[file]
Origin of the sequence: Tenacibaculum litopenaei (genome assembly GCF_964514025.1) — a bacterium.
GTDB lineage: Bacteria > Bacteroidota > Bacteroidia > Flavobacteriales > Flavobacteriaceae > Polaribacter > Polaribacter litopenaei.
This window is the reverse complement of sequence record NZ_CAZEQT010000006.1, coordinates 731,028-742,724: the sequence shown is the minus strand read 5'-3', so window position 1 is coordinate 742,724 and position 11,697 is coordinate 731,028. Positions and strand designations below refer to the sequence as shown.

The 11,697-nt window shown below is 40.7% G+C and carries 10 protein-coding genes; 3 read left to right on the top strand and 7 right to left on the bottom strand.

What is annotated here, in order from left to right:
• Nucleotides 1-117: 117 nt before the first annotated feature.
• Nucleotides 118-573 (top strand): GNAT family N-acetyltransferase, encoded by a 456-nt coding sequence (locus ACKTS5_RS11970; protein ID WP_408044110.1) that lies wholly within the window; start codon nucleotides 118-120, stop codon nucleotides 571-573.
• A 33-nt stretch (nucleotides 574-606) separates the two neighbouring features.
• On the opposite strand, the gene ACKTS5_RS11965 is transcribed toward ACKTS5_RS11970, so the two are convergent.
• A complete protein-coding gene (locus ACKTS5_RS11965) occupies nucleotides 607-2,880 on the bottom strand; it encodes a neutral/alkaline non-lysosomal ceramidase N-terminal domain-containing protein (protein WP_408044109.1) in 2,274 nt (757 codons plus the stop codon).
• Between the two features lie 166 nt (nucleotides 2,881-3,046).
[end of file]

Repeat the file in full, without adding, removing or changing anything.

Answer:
Origin of the sequence: Tenacibaculum litopenaei (genome assembly GCF_964514025.1) — a bacterium.
GTDB lineage: Bacteria > Bacteroidota > Bacteroidia > Flavobacteriales > Flavobacteriaceae > Polaribacter > Polaribacter litopenaei.
This window is the reverse complement of sequence record NZ_CAZEQT010000006.1, coordinates 731,028-742,724: the sequence shown is the minus strand read 5'-3', so window position 1 is coordinate 742,724 and position 11,697 is coordinate 731,028. Positions and strand designations below refer to the sequence as shown.

The 11,697-nt window shown below is 40.7% G+C and carries 10 protein-coding genes; 3 read left to right on the top strand and 7 right to left on the bottom strand.

What is annotated here, in order from left to right:
• Nucleotides 1-117: 117 nt before the first annotated feature.
• Nucleotides 118-573 (top strand): GNAT family N-acetyltransferase, encoded by a 456-nt coding sequence (locus ACKTS5_RS11970; protein ID WP_408044110.1) that lies wholly within the window; start codon nucleotides 118-120, stop codon nucleotides 571-573.
• A 33-nt stretch (nucleotides 574-606) separates the two neighbouring features.
• On the opposite strand, the gene ACKTS5_RS11965 is transcribed toward ACKTS5_RS11970, so the two are convergent.
• A complete protein-coding gene (locus ACKTS5_RS11965) occupies nucleotides 607-2,880 on the bottom strand; it encodes a neutral/alkaline non-lysosomal ceramidase N-terminal domain-containing protein (protein WP_408044109.1) in 2,274 nt (757 codons plus the stop codon).
• Between the two features lie 166 nt (nucleotides 2,881-3,046).